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How to prove the uniqueness theorem in an unbounded domain?

  1. Apr 7, 2010 #1
    I read a lot of books on the uniqueness theorem of Poisson equation,but all of them are confined to a bounded domain [tex]\Omega[/tex] ,i.e.
    "Dirichlet boundary condition: [tex]\varphi[/tex] is well defined at all of the boundary surfaces.
    Neumann boundary condition: [tex]\nabla\varphi[/tex]is well defined at all of the boundary surfaces.
    Mixed boundary conditions (a combination of Dirichlet, Neumann, and modified Neumann boundary conditions): the uniqueness theorem will still hold.

    However,in the method of mirror image,the domain is usually unbounded.For instance,consider the electric field induced by a point charge with a infinely large grounded conductor plate.In all of the textbooks,it is stated that "because of the uniqueness theorem...",but NO book has ever proved it in such a domain!!!

    Some may say that we can regard the infinity as a special surface,but we CAN'T since this "surface" has a infinite area.I tried to prove it using the same way as that in a bounded domain,i.e. with the electric potential known in a bounded surface and [tex]\varphi \to 0{\rm{ }}(r \to \infty )[/tex],
    I ended up with[tex]\int_S {\phi \frac{{\partial \phi }}{{\partial n}}} dS = {\int_V {\left( {\nabla \phi } \right)} ^2}dV[/tex]in which [tex]\phi[/tex] is the difference between two possible solution of the electric potential.

    Let S be the surface of an infinite sphere,we have
    [tex]4\pi \int_{r \to \infty } {{r^2}\phi \frac{{\partial \phi }}{{\partial r}}} dr = {\int_V {\left( {\nabla \phi } \right)} ^2}dV[/tex]
    We have[tex]\phi \to 0(r \to \infty )[/tex],but it doesn't indicate [tex]{r^2}\phi \frac{{\partial \phi }}{{\partial r}} \to 0(r \to \infty )[/tex] So we can't conclude that [tex]\nabla \phi \equiv 0[/tex] so that the uniqueness theorem doesn't hold (or we cannot prove it with the same way proving uniqueness theorem in a bounded domain)
    Or can anybody here prove that [tex]{r^2}\frac{{\partial \phi }}{{\partial r}}[/tex] is bounded?
  2. jcsd
  3. Apr 7, 2010 #2


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    Maybe these notes can help (See chapter 4. There are a lot of orthographic errors. Replace "Poison" by "Poisson" and so on) http://www.famaf.unc.edu.ar/~reula/Docencia/Electromagnetismo/part1.pdf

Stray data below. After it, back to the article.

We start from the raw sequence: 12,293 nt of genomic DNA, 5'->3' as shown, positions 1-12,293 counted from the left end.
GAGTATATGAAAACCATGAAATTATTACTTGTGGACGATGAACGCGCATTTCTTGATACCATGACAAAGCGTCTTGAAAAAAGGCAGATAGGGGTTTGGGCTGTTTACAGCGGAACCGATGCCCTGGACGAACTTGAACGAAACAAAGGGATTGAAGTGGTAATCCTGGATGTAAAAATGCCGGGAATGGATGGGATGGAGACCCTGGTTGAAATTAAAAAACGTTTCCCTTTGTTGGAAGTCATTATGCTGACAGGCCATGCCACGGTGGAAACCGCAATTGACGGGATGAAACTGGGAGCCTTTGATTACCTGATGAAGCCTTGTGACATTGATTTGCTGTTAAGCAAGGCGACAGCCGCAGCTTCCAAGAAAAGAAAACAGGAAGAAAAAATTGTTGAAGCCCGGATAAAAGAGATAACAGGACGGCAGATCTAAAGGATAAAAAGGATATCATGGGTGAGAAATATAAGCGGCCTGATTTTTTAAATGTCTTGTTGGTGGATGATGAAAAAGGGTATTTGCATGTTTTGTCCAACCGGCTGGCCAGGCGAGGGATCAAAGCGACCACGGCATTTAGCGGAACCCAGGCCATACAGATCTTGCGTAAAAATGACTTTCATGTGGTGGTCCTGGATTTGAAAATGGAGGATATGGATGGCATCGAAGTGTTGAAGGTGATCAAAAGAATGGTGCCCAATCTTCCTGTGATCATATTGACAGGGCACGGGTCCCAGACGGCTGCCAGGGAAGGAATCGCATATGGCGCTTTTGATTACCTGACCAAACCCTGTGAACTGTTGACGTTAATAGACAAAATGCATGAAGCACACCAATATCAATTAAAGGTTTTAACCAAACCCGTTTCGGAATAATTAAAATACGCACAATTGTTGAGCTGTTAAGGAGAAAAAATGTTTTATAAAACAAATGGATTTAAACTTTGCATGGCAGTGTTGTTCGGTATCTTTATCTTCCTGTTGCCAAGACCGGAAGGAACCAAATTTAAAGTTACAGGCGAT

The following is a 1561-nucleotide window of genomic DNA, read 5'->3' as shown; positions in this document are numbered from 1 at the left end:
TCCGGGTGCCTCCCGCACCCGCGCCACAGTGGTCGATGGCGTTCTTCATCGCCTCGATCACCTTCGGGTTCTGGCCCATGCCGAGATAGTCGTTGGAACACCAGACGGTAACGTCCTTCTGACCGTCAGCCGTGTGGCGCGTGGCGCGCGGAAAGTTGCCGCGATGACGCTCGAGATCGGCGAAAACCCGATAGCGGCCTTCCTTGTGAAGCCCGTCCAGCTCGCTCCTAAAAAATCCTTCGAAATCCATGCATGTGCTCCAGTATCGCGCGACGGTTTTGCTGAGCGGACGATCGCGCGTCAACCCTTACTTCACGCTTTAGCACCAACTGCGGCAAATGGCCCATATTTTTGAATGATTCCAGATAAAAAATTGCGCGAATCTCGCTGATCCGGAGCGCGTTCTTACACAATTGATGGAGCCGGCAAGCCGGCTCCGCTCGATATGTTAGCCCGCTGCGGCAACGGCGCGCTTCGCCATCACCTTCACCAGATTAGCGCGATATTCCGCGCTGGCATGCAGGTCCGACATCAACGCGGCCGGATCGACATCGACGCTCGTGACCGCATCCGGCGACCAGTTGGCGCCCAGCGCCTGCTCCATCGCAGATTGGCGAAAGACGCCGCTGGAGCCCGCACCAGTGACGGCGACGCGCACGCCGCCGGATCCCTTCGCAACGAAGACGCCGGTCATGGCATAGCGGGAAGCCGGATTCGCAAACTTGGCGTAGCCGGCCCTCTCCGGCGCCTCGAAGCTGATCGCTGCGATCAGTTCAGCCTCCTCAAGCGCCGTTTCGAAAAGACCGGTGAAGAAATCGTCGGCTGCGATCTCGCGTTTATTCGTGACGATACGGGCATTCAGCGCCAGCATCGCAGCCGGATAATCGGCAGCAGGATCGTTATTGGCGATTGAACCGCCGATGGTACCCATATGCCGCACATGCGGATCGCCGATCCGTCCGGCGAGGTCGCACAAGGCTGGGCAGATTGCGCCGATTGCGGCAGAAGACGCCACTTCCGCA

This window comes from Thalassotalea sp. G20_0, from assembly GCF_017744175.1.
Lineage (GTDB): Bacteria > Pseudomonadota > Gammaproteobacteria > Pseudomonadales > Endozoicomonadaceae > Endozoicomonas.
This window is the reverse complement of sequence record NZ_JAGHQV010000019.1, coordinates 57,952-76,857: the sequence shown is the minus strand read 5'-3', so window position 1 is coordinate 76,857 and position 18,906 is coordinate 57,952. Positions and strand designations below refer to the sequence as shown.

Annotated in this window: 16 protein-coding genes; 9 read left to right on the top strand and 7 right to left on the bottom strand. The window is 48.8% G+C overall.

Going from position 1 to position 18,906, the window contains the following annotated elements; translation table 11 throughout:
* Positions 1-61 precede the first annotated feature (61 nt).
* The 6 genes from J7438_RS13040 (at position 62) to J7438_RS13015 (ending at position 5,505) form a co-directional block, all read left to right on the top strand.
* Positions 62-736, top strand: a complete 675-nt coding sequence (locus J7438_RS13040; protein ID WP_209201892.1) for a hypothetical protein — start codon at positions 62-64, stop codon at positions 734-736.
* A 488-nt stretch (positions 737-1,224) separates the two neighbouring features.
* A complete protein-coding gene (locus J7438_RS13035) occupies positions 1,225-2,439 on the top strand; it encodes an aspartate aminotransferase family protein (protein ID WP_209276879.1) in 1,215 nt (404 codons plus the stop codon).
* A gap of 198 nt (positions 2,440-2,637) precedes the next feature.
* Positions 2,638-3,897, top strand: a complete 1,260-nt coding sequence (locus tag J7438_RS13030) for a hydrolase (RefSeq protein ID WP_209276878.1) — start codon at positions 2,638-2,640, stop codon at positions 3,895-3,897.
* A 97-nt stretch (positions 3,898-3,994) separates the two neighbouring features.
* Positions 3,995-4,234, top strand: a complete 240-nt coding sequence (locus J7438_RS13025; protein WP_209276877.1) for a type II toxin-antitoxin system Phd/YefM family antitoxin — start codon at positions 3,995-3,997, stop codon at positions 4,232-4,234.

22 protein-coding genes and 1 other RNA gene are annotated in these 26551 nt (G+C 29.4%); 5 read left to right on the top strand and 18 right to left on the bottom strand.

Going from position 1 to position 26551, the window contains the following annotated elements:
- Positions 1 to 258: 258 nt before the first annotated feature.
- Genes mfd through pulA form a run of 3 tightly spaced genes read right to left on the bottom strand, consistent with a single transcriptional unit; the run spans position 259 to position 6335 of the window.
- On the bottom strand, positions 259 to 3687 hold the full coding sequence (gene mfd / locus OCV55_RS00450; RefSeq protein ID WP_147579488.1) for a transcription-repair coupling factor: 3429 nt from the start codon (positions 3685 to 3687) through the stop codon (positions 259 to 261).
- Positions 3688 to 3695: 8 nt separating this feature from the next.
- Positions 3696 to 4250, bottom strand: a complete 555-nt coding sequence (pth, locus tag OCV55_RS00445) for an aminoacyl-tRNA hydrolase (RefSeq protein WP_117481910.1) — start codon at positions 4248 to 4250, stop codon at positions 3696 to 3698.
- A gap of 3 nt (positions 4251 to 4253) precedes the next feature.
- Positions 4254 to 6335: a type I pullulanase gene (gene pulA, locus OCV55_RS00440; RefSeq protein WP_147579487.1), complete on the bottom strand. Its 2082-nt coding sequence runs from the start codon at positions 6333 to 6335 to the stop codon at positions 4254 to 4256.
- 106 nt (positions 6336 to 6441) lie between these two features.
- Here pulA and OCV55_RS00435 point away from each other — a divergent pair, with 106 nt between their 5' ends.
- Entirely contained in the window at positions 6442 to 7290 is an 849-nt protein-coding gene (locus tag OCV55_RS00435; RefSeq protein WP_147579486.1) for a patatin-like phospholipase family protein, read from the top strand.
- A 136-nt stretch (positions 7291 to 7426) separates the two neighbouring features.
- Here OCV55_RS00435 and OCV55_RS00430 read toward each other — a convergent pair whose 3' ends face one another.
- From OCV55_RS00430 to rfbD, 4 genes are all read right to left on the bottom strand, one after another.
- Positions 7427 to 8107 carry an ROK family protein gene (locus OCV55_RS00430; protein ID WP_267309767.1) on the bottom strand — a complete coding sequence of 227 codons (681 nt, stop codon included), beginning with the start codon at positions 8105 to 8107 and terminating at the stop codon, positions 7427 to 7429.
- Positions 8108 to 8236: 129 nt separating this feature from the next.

In case it doesn't help, let us know.
  4. Apr 7, 2010 #3
    I do find a "proof" of uniqueness theorem in an exterior domain,but it just assumes that [tex]E = O\left( {\frac{1}{{{r^2}}}} \right)(r \to \infty )[/tex] which is the same as what I want to prove,that is [tex]{r^2}\frac{{\partial \phi }}{{\partial r}} = O\left( 1 \right)(r \to \infty )[/tex]
  5. Apr 8, 2010 #4

    Meir Achuz

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    An 'infinite domain' means a bounding surface of radius R in the limit as R-->infty.
    Just like any other surface, any BC that makes the surface integral go to zero is a suitable BC for uniqueness. You can't 'prove' your last equation because that is one of the possible BCs.
  6. Apr 8, 2010 #5
    But when do this kind of boundary condition hold?
    For instance,how do you know that the electric field induced by a point charge with a infinitely large grounded plate satisfies the boundary condition of [tex]{r^2}\frac{{\partial \phi }}{{\partial r}} = O(1)(r \to \infty )[/tex]?
  7. Apr 8, 2010 #6

    Meir Achuz

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    You don't 'know' it. That BC does not hold for an accelerating charge.
    Imposing that BC gives the static solution.
    For your infinite plane case, the total charge is zero so that BC does hold.
  8. Apr 8, 2010 #7
    I don't think it is obvious that the total charge being zero makes that BC hold.You should give me a derivation.
  9. Apr 9, 2010 #8


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    Just use Gauss's law.
  10. Apr 9, 2010 #9
    You are right!

    But I found a glitch in my previous "demonstration"
    It should have been
    [tex]{\int_V {\left| {\nabla \phi } \right|} ^2}dV = \int_S {\phi \nabla \phi \cdot d{\bf{S}}} = \int_{0 \le \theta \le \pi ,0 \le \varphi < 2\pi } {{r^2}\phi \frac{{\partial \phi }}{{\partial r}}} d\theta d\varphi [/tex]

    So here we cannot separate the two variables[tex]\phi [/tex]and[tex]{{r^2}\frac{{\partial \phi }}{{\partial r}}}[/tex] into two integrals

    How to go on with it then?(We still have [tex]\phi \to 0\left( {r \to \infty } \right)[/tex]
    Last edited: Apr 9, 2010
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